The "Digital City" Competition
The Bitkom Digital Association had started the "Digital City" competition in collaboration with the German Association of Cities and Towns (Deutscher Städte- und Gemeindebund). The lighthouse project aimed to demonstrate how the city of the future could shape based on state-of-the-art telecommunications infrastructure and innovative solutions in the fields of energy and environment, transport, administration, health, education, trade, security, society, data platforms and IT infrastructure. Bitkom and its members (2,400 companies from the digital sector) wanted to establish the Digital City of Europe - away from single solutions towards a comprehensive and integrated approach. Its goal was a city serving as a role model beyond the borders of Germany.
Heidelberg faced the challenge...
... and engaged the competition with great support from science, business, politics and local public. As the only city from Baden-Württemberg, Heidelberg reached the final round together with the cities of Wolfsburg, Darmstadt, Kaiserslautern and Paderborn.
Establishing Heidelberg as one of Germany’s model digital cities
Although we made it to the final, it was the city of Darmstadt which was ultimately crowned Germany’s ‘digital capital.’ The result was announced on Monday, June 12, 2017 during the German government’s ‘Digital Summit’ event. However, Heidelberg will carry on developing as a ‘digital city'.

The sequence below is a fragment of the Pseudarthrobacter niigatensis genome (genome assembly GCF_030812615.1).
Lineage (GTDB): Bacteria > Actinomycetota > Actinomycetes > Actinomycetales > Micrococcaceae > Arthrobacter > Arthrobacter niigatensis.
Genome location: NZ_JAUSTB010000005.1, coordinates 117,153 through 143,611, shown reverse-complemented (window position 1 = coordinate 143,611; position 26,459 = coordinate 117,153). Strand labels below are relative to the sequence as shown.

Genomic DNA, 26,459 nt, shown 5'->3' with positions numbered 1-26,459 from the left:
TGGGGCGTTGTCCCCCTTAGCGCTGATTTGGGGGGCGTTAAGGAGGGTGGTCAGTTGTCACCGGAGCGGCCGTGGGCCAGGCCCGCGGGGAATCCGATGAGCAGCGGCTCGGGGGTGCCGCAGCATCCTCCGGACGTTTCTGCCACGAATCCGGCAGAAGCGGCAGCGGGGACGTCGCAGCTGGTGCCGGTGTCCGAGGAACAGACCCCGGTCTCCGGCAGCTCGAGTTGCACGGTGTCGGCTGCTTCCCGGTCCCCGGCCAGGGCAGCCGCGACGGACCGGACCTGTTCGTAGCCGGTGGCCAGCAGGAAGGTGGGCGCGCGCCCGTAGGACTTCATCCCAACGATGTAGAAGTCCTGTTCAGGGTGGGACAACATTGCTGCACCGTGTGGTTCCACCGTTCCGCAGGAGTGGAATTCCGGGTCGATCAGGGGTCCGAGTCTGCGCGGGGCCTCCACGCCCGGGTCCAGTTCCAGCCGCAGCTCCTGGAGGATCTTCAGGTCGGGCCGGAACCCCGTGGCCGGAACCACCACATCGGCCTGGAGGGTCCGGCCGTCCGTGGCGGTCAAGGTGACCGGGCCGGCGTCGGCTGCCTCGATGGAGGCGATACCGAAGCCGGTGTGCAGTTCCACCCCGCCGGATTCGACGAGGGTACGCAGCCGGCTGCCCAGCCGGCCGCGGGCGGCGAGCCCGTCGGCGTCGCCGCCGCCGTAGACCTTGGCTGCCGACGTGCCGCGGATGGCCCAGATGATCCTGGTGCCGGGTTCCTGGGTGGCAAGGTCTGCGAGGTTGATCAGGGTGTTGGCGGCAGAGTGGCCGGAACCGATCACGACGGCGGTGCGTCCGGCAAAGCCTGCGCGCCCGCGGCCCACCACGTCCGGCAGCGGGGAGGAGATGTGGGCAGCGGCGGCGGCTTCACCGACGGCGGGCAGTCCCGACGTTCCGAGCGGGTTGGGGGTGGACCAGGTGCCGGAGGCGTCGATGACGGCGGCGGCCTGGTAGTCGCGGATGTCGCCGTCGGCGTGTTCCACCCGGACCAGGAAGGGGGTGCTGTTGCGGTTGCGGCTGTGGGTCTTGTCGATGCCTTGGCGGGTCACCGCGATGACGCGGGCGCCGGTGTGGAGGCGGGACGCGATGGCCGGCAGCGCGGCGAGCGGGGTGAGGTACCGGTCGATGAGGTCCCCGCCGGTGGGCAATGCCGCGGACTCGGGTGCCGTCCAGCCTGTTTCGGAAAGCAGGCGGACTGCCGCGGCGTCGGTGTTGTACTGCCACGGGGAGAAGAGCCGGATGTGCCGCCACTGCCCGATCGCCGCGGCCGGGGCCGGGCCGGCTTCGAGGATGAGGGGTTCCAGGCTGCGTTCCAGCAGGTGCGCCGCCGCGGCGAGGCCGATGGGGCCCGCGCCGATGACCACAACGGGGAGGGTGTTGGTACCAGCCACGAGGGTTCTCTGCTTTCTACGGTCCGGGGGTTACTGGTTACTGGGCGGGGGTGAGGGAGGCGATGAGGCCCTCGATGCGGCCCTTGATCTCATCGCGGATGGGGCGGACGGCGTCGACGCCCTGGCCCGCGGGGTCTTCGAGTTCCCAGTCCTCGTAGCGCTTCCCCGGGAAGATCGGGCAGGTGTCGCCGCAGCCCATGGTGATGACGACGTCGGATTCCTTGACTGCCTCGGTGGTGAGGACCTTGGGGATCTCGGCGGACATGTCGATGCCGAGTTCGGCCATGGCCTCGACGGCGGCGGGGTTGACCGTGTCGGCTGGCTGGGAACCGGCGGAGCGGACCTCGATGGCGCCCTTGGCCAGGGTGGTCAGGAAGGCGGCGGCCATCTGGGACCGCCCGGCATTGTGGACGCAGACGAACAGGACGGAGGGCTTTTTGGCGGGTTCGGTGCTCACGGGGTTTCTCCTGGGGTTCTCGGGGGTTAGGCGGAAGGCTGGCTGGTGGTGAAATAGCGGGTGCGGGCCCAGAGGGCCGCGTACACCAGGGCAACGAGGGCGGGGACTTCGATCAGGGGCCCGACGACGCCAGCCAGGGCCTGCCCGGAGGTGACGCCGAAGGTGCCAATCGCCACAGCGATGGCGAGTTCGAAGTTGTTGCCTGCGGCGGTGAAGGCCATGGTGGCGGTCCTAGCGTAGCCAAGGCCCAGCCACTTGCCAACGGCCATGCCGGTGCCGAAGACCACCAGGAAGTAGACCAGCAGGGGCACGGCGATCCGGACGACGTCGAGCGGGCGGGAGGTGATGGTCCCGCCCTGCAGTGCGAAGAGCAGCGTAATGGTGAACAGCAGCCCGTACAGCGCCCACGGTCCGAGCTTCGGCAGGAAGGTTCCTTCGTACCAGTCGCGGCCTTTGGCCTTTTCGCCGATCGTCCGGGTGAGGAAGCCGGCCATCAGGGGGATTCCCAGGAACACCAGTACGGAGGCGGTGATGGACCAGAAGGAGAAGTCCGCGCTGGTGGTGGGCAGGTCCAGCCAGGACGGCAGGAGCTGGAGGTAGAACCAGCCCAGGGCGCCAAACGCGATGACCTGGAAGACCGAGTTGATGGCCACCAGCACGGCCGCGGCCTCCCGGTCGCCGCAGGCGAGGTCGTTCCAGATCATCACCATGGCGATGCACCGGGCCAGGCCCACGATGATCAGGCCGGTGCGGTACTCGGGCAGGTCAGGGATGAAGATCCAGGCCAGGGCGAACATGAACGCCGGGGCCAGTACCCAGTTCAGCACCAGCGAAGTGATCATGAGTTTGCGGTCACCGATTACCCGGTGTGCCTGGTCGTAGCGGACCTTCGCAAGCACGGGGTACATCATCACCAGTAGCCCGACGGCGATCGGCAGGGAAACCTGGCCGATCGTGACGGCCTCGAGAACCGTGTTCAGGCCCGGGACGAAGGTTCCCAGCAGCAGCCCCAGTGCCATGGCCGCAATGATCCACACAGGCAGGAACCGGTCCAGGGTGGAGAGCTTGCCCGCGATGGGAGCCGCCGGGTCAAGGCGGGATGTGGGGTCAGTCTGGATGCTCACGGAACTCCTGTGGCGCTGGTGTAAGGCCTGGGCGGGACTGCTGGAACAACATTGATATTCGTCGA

Through digital projects in a wide range of fields – including transportation, education, healthcare and public administration – Heidelberg wants to further improve its citizens’ quality of life. Central to these efforts is the integration of all areas of Heidelberg life into a coherent ‘smart-city’ concept.
Support for Heidelberg’s bid to win the award came from within the city and the Rhine-Neckar Metropolitan Region, but also from the Baden-Württemberg regional government, and from international partners. The application was backed by numerous companies and institutions including the University of Heidelberg, Heidelberg University Hospital, the German Cancer Research Center (DKFZ), the European Molecular Biology Laboratory (EMBL), and the global high-tech hubs of Palo Alto in California and Hangzhou in China. Workshops were held in which stakeholders from the fields of academia, business, culture, society and public administration were asked to set down their own visions for a ‘digital city.’ The visions were then presented at a public forum, and discussed on an online public-participation portal.